Scribner's Magazine Book Reviews
by Eli Siegel from 1931 to 1934 (Selected)

   arrowA Calendar of Sin by Evelyn Scott

   arrowMark Twain's America by Bernard DeVoto

   arrowTragic America by Theodore Dreiser

   arrowA Cultural History of the Modern Age
       by Egon Friedell, Vol. II

   arrowThe Sibyl of the North: The Tale of Christina,
       Queen of Sweden
by Faith Compton Mackenzie

   arrowThe Life of Emerson by Van Wyck Brooks

   arrowAdventures in Genius by Will Durant

   arrowThe Soul of America by Arthur Hobson Quinn

   arrowAnn Vickers by Sinclair Lewis

   arrowBreathe Upon These Slain by Evelyn Scott

   arrowThe Sheltered Life by Ellen Glasgow


arrowThe First Wife and Other Stories by Pearl S. Buck

arrowEimi by E.E. Cummings

arrowEva Gay by Evelyn Scott

arrowThree Cities: A Trilogy by Sholom Asch

arrowEdmund Kean by Harold Newcomb Hillebrand

arrowWilliam Carlos Williams: Collected Poems,

arrowJohn Dryden by T.S. Eliot

arrowSelected Essays: 1917-1932 by T.S. Eliot

arrowThe Road Leads On by Knut Hamsun

arrowThe Proud and the Meek (Men of Good Will,
    Part II)
by Jules Romains

arrowThe Proud and the Meek (Men of Good Will,
    vol. III
) by Jules Romains

Copyright 1931, 1932, 1933, 1934 Charles Scribner's Sons; copyrights renewed.
Reprinted with the permission of Charles Scribner's Sons.

New York Evening Post Literary Review

arrow"Hardy's Four Lines Called Best in Poetry Anthology" by Eli Siegel, November 28, 1925

Reviews of Works by Eli Siegel & about Aesthetic Realism

arrow In the New York Times Book Review, Kenneth Rexroth reviewed Hail, American Development,
     poems by Eli Siegel —

"I think it's about time Eli Siegel was moved up into the ranks of our acknowledged Leading  Poets..."

"His translations of Baudelaire and his commentaries on them rank him with the most  understanding of the Baudelaire critics in any language." ...more

arrowWilliam Carlos Williams wrote Martha Baird concerning "Hot Afternoons Have Been in Montana"
     and other poems by Eli Siegel [Reprinted in Something to Say, ed. J.E.B. Breslin (New Directions)]—

 "I can't tell you how important Siegel's work is in the light of my present understanding of the   modern poem. He belongs in the very first rank of our living artists....I congratulate you on the   intelligent direction of your work and the heart behind it." ... more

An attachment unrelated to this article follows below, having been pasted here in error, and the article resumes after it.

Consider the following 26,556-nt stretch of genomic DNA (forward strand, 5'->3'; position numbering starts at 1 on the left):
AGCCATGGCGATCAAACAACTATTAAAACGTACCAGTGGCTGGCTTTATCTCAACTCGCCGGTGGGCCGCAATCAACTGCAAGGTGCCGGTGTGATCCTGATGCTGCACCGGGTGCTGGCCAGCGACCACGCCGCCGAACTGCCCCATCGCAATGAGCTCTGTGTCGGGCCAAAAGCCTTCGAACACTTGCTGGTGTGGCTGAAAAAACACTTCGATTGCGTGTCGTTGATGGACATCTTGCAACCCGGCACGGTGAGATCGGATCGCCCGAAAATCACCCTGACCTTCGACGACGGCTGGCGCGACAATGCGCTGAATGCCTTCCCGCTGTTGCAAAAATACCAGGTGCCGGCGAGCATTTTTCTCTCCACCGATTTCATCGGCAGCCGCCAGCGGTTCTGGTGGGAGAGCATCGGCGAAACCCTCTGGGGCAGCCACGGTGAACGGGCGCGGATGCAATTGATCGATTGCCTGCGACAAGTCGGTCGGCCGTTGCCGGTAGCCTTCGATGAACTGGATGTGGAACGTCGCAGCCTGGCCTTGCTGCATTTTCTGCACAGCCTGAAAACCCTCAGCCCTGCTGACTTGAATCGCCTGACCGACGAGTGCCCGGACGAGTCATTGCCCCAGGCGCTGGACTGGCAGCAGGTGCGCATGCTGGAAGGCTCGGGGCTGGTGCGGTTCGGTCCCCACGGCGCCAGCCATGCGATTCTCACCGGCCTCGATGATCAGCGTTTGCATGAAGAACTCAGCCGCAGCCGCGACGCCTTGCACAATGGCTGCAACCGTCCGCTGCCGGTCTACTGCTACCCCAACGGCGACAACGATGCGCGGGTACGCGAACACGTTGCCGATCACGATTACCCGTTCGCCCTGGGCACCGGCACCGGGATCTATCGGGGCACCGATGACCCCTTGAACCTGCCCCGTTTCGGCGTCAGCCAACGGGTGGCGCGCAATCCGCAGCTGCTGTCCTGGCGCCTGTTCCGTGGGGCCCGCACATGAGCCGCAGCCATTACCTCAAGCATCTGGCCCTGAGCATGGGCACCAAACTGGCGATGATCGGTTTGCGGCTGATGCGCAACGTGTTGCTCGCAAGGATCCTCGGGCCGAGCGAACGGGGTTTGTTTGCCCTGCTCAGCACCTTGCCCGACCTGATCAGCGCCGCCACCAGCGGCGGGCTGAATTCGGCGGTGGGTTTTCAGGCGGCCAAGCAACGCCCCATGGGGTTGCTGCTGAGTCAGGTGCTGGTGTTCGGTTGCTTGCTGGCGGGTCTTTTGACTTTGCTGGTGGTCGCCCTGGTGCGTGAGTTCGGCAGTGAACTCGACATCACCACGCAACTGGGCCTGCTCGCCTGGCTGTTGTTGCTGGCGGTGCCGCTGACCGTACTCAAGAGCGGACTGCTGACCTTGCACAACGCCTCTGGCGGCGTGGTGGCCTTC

arrow The Harlem Times review of Eli Siegel's Children's Guide to Parents and Other Matters

arrowSaturday Review, August 17, 1957, Selden Rodman. "Poems...which say more (and more movingly)
     about here and now than any contemporary poems I have read.

arrownewsART—The Smith by William Packard. How a Major Poet Is Ostracized by Lit Cliches: Eli Siegel
     in View ;
The poems in Hot Afternoons: "Extraordinary by any standards."

arrowSmithsonian Book Reviews, Washington, DC, February, 1982. Review of Self and World by Linda
    Ann Kunz

arrowWhole in Brightness, New Mexico Quarterly review of Hot Afternoons, August 17, 1957, by Walter
     Leuba. "A poet who writes for men and women on subjects close to them and full of meaning for them,
     in a language they can understand, and who does this naturally, with virtuosity but without condescension,
     is not readily found.

arrowREVIEW of Self and World by anthropologist Arnold Perey, 2005

arrowART STUDENTS LEAGUE NEWS review by Lawrence Campbell

arrowRalph Hattersley in Popular Photography. Review of Aesthetic Realism: We Have Been There—Six
     Artists on the Siegel Theory of Opposites
, by David Bernstein and others. "The book is well written and
     well conceived. I think it deals with fundamental truths concerning the nature of man, art and reality."
     [Note: Ralph Hattersley was editor of the photography journal Infinity.]

arrow Library Journal review of Aesthetic Realism: We Have Been There—

"Heraclitus, Aristotle, Kant, Hegel, and even Martin Buber have posited contraries and polarities in
 their philosophies. Eli Siegel, however, seems to be the first to demonstrate that "all beauty is the
 making one of the permanent opposites in reality."
... more




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